Revolutionary electric delivery vehicle tech prototyped
A technology demonstrator for a new type of electric delivery vehicle that could make the courier industry greener and more efficient has been developed by WMG at the University of Warwick and Warwickshire-based design company Astheimer Ltd.
Based on the platform of a Renault Twizy, the DELIVER-E is a quiet, compact, lightweight electric vehicle, ideal for navigating urban environments, addressing issues like congestion, noise, pollution - and responding to the demands of an ever-growing shift to online shopping. This prototype allows cutting-edge WMG research outputs to be shown in a real, driveable vehicle.
A number of teams in WMG have worked on the project, including their SME Group who developed the original design, and with the help of one of their partners Astheimer, progressed the design from concept to prototype.
Astheimer developed the WMG concept to create a unique vehicle exterior - by enlarging its rear storage area, giving it space for three online delivery baskets. They also added new body panels to the DELIVER-E, and fitted it with programmable LED pixel strips, which can change colour for brake and indicator lights.
Carsten Astheimer, founder and creative director, Astheimer Ltd comments: "The DELIVER-E is the result of an intensive ten week collaborative project between Astheimer and WMG to design and build an electric delivery vehicle prototype. This unique collaboration showcases the design and prototyping capabilities of Astheimer.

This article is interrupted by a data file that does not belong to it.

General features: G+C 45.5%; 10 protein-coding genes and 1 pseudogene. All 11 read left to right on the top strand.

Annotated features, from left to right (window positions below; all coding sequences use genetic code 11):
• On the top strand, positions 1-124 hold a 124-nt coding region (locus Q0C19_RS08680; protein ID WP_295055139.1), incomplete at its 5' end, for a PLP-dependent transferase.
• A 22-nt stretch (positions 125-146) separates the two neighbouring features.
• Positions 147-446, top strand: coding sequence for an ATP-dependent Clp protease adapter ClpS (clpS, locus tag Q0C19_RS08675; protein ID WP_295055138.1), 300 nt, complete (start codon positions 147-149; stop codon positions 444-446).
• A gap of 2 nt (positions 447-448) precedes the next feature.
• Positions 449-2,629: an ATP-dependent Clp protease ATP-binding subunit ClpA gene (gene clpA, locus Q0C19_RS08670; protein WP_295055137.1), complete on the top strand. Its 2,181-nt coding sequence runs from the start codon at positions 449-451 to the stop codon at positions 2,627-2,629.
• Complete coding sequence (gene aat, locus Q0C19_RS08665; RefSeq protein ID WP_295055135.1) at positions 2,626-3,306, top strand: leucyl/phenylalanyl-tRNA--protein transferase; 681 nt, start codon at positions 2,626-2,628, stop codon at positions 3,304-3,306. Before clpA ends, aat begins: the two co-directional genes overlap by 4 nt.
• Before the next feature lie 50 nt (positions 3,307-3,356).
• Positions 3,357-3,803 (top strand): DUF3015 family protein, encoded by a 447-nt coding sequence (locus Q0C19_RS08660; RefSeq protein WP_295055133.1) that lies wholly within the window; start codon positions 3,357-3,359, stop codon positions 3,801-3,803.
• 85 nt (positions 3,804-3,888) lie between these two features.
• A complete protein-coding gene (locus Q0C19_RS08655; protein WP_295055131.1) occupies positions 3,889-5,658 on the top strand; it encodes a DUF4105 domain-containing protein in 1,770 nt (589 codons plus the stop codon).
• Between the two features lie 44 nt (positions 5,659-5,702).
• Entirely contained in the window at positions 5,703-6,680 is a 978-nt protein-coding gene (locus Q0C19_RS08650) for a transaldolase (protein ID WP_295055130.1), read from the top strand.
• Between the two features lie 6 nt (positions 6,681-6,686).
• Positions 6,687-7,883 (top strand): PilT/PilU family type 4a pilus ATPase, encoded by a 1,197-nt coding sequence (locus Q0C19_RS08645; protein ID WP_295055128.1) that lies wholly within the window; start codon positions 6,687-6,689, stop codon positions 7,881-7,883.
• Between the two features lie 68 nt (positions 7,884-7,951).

"We are working on several projects at the forefront of electric transportation and autonomous technology, anticipating the future of mobility which will be dominated by electric vehicles as emission controls tighten and on-line acquisitions increase."
WMG have designed a powerful, state-of-the-art battery system for the DELIVER-E, which makes the vehicle lightweight - allowing it to deliver goods quickly - whilst not polluting the atmosphere, and reducing fuel consumption on the roads.
Advanced battery experts, at WMG, fitted the vehicle with a powerful 48V 6.5kWh battery system - increasing its peak power from 12 kilowatt to 36 kilowatt – helping it to cope with an increased weight of goods, and to conserve energy despite the start-stop nature of deliveries.
This battery system is the first module produced by WMG's new automated battery production line for electric vehicles, developed as part of the Automated Module-to-Pack Pilot Line for Industrial Innovation (AMPLiFII) project – launched by WMG to create a UK supply chain for fully qualified battery packs to suit hybrid and electric vehicles across a broad range of markets.
The DELIVER-E also has an open-platform vehicle control system – enabling the development of bespoke control systems – and a touchscreen Human-Machine Interface.
Professor Dave Greenwood, WMG, said "It's great to be able to showcase some of the technologies which we're working on in a real driveable vehicle – this really helps us bring home the benefits of the technologies we develop at WMG, and helps industry see how they may adopt them."
DELIVER-E will be showcased as a demonstrator, at a number of events through the year. WMG and collaborative partners will also use it when undertaking research around electric vehicles.